The Raptors got their first look at the new Sixers on Wednesday night, and with ESPN in town for a day of coverage as well as broadcasting the game nationally, this was an opportunity for each team to showcase their new star.
Back in October the Raptors won the first meeting of the teams, with Kawhi Leonard delivering a dominating performance, shutting down Ben Simmons and dropping 31 points, as Philly struggled to open their season. Since making the trade to bring in Jimmy Butler, however, Philly had been rolling to a 9-2 mark with him in the lineup, moving into a tie for second in the East. With Butler, Simmons and Joel Embiid, the Sixers had proven a tough opponent to match up against for opponents, and it showed in the first half of this game.
A defensive battle early on, the Sixers got the upper hand due to some poor shooting from Toronto, but 21 first half points from Kawhi kept the game close while no one else on the Raptors could seem to find a shot as the rest of the team went 0/12 from downtown in the half as the Raptors took a small half-time lead.
The third quarter largely brought more of the same, with Butler and Leonard trading blows as each team largely struggled to find other offense, before the Raptors bench came to life to open the fourth quarter. Using Pascal Siakam with the reserve unit and running the offense through him and Delon Wright, the Raptors bench generated a run to start the frame that took a solid lead for the team. Jonas Valanciunas, limited by foul trouble in the first half, was able to comfortably win the matchup against Joel Embiid in the fourth, delivering 18 points and frequently getting the better of Embiid at both ends of the floor.
Then, halfway through the frame, the starters for the Raptors returned and sealed the game with their defense, keeping it from getting close the rest of the way. The story of this game was the reason that each team made the big move that they did, getting stars that can compete at this level, and Butler and Kawhi each delivered a dominant performance, but Kawhi was just a little bit better in the end in this one.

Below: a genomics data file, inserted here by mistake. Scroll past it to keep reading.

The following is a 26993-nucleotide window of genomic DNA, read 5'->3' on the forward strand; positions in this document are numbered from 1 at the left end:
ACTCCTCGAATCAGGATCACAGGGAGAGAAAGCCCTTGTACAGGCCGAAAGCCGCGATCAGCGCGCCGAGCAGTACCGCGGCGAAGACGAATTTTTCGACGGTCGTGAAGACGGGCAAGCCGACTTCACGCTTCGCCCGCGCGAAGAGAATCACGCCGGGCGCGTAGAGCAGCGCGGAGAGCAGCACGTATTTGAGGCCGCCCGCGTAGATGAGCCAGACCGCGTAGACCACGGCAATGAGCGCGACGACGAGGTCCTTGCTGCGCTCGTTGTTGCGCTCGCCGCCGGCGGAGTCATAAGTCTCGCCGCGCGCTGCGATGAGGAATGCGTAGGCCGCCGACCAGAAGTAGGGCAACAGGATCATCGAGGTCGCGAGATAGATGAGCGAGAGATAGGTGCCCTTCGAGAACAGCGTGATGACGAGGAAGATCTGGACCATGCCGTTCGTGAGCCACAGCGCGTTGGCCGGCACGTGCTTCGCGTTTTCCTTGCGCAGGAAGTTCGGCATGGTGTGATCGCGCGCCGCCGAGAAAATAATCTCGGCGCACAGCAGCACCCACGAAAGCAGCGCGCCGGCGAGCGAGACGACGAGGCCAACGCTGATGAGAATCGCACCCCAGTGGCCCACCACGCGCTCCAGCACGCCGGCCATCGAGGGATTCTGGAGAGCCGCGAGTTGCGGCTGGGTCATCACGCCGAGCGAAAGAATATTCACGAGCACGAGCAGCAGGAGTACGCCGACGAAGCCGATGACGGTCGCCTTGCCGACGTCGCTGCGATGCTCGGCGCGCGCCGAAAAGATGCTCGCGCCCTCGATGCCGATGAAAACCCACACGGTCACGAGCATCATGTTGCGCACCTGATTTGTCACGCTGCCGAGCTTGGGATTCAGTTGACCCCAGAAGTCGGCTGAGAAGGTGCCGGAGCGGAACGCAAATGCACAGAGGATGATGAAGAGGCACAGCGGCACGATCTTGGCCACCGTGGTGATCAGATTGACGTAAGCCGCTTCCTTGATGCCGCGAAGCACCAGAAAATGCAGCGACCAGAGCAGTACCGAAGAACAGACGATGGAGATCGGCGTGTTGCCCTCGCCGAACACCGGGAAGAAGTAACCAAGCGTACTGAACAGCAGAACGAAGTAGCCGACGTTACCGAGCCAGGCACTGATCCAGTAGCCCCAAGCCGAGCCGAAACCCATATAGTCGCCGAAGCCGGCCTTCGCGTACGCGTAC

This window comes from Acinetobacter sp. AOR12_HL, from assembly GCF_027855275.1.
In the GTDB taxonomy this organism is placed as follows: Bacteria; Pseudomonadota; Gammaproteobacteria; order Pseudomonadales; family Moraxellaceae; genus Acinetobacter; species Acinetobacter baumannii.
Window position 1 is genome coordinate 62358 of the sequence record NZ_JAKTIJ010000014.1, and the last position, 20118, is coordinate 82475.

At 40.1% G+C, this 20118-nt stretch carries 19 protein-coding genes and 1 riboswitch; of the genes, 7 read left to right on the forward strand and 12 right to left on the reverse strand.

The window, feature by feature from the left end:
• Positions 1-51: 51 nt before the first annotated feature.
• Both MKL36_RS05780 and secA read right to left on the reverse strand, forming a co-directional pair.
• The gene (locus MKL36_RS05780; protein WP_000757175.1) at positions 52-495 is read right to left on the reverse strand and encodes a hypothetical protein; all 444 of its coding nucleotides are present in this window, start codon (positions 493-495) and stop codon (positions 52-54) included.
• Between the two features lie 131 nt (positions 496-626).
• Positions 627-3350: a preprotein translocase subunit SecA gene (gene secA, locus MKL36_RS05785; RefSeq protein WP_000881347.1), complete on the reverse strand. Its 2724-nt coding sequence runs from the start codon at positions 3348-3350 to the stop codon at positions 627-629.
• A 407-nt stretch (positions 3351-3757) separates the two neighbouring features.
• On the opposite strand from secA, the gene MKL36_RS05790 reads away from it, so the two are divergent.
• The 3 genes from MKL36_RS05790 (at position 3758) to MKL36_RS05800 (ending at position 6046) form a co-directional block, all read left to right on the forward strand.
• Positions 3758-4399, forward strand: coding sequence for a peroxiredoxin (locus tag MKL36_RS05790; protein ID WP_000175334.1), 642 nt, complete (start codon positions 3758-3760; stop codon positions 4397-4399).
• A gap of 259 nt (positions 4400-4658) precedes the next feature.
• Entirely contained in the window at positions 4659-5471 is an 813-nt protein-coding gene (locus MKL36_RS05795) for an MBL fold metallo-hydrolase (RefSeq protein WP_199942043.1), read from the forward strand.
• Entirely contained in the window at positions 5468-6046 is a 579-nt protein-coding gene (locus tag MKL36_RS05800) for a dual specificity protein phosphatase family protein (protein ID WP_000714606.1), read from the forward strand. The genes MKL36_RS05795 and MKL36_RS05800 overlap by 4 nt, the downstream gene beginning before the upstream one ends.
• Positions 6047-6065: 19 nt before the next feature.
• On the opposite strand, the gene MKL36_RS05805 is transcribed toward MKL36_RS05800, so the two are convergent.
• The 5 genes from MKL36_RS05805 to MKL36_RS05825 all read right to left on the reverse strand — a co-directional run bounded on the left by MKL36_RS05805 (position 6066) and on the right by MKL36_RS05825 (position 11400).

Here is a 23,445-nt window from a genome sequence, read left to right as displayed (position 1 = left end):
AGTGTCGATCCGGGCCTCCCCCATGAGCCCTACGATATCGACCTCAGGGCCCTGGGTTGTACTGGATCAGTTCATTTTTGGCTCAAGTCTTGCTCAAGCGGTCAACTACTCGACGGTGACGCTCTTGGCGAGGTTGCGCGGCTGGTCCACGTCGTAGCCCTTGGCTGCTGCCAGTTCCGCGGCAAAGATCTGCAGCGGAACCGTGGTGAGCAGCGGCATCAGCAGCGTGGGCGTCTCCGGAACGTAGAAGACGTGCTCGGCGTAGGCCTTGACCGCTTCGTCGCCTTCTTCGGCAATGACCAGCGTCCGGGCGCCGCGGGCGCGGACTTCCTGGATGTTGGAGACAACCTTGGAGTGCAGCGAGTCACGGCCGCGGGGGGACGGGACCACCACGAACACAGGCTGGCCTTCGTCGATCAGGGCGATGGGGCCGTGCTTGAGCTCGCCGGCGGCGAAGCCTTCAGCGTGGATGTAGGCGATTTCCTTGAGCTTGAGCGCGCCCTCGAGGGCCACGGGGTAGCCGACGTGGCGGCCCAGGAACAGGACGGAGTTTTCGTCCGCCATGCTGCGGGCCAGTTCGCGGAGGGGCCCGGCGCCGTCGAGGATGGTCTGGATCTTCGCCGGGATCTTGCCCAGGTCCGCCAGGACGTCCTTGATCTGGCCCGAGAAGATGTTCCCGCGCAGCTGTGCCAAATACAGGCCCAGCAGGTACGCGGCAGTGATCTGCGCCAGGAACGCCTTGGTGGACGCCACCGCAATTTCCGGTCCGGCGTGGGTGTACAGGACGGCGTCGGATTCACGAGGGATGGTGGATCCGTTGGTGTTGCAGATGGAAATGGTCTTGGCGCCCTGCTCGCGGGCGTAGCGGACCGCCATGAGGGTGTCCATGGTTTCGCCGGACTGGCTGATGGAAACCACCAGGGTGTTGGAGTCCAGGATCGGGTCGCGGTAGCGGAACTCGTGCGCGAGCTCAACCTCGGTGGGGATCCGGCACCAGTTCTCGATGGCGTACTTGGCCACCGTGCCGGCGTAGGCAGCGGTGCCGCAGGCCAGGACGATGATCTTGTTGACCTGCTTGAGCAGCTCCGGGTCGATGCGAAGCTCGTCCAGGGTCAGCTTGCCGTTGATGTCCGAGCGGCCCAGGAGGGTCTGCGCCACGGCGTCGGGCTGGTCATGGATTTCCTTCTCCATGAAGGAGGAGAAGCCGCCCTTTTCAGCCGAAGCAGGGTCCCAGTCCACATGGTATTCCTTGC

This was also an extremely well-coached game by Nick Nurse, planning effectively to slow down Joel Embiid with well-timed help from the Raptors perimeter defenders limiting his ability to be effective in the paint while forcing seven turnovers from Ben Simmons with great ball pressure. Also, Nurse should get credit for making a great adjustment late with Siakam alongside the bench. This move gave them more ballhandling with that unit that had struggled to create shots at times, and helped them build the lead that eventually got the Raptors the win. While the Sixers did a good job in this one taking away Siakam’s scoring, making a concerted effort to keep him away from the situations where he’s created trouble at that end of the floor, he found big ways to contribute with his defense, passing and energy.
There will be a lot of questions for the Raptors about their shooting lately and how much they’ve struggled, but it’s a good sign the way the team fought through that in this game and found a way to win, despite those troubles. Philadelphia is a good, tough opponent, and this wasn’t a perfect outing for the Raptors, but it showed how talented this team is that they can fight through those games, even against a good team, and pull out the win.
After Masai Ujiri and Kyle Lowry both fielded questions today about the huge trade that brought in Kawhi Leonard this summer, this game was, again, vindication for the reasons that Masai made the move. The Raptors in past years have been on the other side of these type of games, frequently against Butler, where an opposing star just won’t stop hitting tough shots, no matter the defense, and the loss feels inevitable. This year’s team, because of that trade, has that type of star as well, and can reply in kind.